This was the scene in front of the Baxter County Courthouse in Mountain Home, Arkansas last year:
It’s a giant Nativity display, with what appears to be Santa Claus and a Christmas tree thrown in for good measure.
By now, we all know the rules for how this works: You can’t *just* promote Christianity with your holiday displays on government property. Either other groups can put up displays or no one gets to. And that’s exactly what the Appignani Humanist Legal Center said to County Judge Mickey Pendergrass in a letter sent last year:
… the elaborate courthouse display amounts to a monument to Christianity, and is therefore a clear violation of the Establishment Clause. We hereby demand that the county promptly remove it and provide assurances that no similar display will be erected in the future.
There was another alternative, though. A local resident asked to put up a “Happy Winter Solstice” banner, which you’d think would be allowed provided that person went through the proper channels… but it was rejected by the judge:
The judge said he rejected a citizen request for the display of a “Happy Winter Solstice” banner on the courthouse grounds because he believed making the courthouse available for any and all requests for occasional exhibits would result in “hundreds” of displays.
Yes… Yes it would. That’s exactly how this works.
But Pendergrass wasn’t having any of it:
Pendergrass said… he will take no action in response to the letter without consultation from legal representatives for the county and the Association of Arkansas Counties. He said Baxter County is apparently among a declining number of counties that permit nativity scene displays on publicly-owned property.
He said that last part as if it were a bad thing… and what does he think the lawyers are going to tell him? To ignore the Constitution? To give them a high-five in the name of Jesus?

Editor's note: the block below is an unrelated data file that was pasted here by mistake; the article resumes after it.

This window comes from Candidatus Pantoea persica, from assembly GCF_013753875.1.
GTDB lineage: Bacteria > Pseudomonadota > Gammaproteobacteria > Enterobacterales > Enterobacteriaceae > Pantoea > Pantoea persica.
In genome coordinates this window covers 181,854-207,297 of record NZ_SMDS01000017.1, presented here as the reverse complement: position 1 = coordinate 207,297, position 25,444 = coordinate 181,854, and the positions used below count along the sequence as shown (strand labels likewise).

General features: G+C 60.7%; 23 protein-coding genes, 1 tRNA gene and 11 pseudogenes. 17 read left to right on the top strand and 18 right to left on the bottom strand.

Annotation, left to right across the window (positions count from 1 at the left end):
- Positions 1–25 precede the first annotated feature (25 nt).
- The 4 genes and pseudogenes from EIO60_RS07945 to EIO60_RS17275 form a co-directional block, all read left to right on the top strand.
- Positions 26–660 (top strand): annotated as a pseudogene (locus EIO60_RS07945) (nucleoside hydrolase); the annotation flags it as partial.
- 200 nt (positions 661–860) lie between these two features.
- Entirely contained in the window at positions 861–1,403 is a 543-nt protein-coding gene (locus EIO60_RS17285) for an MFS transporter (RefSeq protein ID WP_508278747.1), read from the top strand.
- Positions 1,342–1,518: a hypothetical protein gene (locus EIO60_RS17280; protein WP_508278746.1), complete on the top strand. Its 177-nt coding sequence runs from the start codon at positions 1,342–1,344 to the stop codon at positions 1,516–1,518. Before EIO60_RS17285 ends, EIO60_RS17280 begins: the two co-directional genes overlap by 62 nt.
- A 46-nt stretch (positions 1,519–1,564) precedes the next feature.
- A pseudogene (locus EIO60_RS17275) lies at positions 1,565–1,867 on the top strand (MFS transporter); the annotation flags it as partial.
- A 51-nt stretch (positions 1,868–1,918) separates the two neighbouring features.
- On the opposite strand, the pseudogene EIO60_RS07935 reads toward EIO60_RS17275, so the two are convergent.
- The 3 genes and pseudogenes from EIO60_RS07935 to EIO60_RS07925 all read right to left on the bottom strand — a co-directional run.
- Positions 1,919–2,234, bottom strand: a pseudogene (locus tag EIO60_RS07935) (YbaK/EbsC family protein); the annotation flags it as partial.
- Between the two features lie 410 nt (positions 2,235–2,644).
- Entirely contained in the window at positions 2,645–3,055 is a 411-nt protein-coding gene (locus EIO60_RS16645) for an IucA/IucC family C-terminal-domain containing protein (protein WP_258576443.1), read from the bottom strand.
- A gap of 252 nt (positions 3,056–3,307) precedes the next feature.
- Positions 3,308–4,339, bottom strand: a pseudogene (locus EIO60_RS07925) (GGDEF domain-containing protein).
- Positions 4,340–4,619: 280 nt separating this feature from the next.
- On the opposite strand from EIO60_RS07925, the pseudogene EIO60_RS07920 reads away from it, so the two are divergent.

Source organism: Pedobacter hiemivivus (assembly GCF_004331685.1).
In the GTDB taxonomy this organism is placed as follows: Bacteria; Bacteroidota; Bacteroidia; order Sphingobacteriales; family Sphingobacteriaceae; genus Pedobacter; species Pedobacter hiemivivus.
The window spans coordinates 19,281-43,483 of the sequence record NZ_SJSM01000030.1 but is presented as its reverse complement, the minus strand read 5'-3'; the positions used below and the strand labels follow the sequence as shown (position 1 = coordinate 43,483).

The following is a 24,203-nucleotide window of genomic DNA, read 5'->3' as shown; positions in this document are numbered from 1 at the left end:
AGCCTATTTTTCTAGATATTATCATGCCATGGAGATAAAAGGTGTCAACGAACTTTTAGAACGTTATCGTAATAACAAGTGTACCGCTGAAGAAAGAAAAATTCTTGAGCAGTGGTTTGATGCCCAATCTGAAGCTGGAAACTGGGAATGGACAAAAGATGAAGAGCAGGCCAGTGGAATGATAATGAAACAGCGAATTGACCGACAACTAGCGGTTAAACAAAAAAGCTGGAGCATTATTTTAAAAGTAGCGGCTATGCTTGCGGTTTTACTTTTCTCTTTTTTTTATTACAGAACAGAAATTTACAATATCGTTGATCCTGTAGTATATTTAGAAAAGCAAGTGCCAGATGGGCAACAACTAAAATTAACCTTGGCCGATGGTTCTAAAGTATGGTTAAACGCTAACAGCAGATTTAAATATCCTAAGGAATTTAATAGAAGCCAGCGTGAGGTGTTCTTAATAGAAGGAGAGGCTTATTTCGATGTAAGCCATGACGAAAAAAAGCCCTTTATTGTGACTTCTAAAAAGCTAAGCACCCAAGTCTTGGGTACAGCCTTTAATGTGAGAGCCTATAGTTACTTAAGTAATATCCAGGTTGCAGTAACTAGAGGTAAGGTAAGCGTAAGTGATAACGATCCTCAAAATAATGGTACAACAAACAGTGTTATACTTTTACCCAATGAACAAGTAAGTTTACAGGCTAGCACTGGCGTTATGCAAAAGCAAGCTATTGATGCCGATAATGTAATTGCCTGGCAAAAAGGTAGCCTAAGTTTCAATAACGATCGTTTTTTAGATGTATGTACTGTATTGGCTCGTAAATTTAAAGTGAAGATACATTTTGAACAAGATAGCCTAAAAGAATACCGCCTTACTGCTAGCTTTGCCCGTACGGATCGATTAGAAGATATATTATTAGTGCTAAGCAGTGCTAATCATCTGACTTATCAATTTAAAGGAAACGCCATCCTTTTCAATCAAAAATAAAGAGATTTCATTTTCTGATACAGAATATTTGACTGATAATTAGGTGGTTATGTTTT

He never responded to the AHA’s letter.
But last month, Baxter County decided to lease out the “North West Corner of Baxter County Courthouse” to the Mountain Home Chamber of Commerce for a buck. And guess what? On that corner, there’s another Nativity scene. And the lease only lasts two months, through January 15.
Isn’t that convenient…?
JT Eberhard also points out that there have indeed been other banners on the courthouse lawn over the past year:
So when County Judge Pendergrass said “no banners”, what he meant was no banners for those wishing people a happy something that isn’t Christmas.
Now, the American Humanist Association has filed a lawsuit against the judge and the county. Dessa Blackthorn is the local plaintiff:
“I’ve been asked by a group of people, who wish to remain anonymous, to represent them in trying to fight for equality on this courthouse property,” Blackthorn told The Bulletin.
“Now, people are getting involved in trying to take care of this matter and, hopefully, you know, maybe next year we’ll be able to see the Happy Winter Solstice banner on this corner,” Blackthorn said. “Maybe not this corner, but perhaps that corner. There are four corners, and everybody can share this.”
She contends the issue is about equality. “Nobody wants to take anything away from anybody,” Blackthorn said. “We want everybody to be able to represent themselves and show what they believe during this holiday season, because December has a lot of different holidays. … Let’s all show what we believe here.”
That’s a damn brave thing to do, representing other atheists who may not want to go public about this issue out of fear of retaliation.
Pendergrass has no business being a judge when his own judgment is so impaired by his faith. This whole case is just proof of that.
The lawsuit won’t be resolved in the next day or two, but a victory could set the stage for future displays. It’s just unfortunate it takes this much work to convince government officials to do the right thing. We can’t trust them to do it on their own.
(via WWJTD. Portions of this post were published earlier)